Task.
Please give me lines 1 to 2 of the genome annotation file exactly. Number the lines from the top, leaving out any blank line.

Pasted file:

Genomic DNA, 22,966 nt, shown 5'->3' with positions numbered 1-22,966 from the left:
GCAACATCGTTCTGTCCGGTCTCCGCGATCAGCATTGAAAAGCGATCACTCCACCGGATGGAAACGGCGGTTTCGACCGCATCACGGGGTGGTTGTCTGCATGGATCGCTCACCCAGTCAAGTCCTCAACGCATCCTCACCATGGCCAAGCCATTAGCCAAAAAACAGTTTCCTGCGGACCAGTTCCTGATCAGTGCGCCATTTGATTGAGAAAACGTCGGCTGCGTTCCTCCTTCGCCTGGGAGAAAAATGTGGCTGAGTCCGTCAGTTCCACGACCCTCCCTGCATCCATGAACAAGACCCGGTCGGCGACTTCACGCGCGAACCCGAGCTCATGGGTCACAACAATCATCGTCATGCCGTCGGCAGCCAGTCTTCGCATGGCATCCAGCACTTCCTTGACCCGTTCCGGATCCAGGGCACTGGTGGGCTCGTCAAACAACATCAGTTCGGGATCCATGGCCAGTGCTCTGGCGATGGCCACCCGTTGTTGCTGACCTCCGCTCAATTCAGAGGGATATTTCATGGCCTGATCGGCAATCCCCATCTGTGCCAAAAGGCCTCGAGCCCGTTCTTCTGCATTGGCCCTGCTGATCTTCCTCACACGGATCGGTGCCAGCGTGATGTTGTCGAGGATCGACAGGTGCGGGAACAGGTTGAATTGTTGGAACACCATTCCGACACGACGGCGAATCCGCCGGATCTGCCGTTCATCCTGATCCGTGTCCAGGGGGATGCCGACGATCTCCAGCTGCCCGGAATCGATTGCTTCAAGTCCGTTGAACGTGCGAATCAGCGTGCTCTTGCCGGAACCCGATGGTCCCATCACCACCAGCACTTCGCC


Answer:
Genomic DNA, 22,966 nt, shown 5'->3' with positions numbered 1-22,966 from the left:
GCAACATCGTTCTGTCCGGTCTCCGCGATCAGCATTGAAAAGCGATCACTCCACCGGATGGAAACGGCGGTTTCGACCGCATCACGGGGTGGTTGTCTGCATGGATCGCTCACCCAGTCAAGTCCTCAACGCATCCTCACCATGGCCAAGCCATTAGCCAAAAAACAGTTTCCTGCGGACCAGTTCCTGATCAGTGCGCCATTTGATTGAGAAAACGTCGGCTGCGTTCCTCCTTCGCCTGGGAGAAAAATGTGGCTGAGTCCGTCAGTTCCACGACCCTCCCTGCATCCATGAACAAGACCCGGTCGGCGACTTCACGCGCGAACCCGAGCTCATGGGTCACAACAATCATCGTCATGCCGTCGGCAGCCAGTCTTCGCATGGCATCCAGCACTTCCTTGACCCGTTCCGGATCCAGGGCACTGGTGGGCTCGTCAAACAACATCAGTTCGGGATCCATGGCCAGTGCTCTGGCGATGGCCACCCGTTGTTGCTGACCTCCGCTCAATTCAGAGGGATATTTCATGGCCTGATCGGCAATCCCCATCTGTGCCAAAAGGCCTCGAGCCCGTTCTTCTGCATTGGCCCTGCTGATCTTCCTCACACGGATCGGTGCCAGCGTGATGTTGTCGAGGATCGACAGGTGCGGGAACAGGTTGAATTGTTGGAACACCATTCCGACACGACGGCGAATCCGCCGGATCTGCCGTTCATCCTGATCCGTGTCCAGGGGGATGCCGACGATCTCCAGCTGCCCGGAATCGATTGCTTCAAGTCCGTTGAACGTGCGAATCAGCGTGCTCTTGCCGGAACCCGATGGTCCCATCACCACCAGCACTTCGCC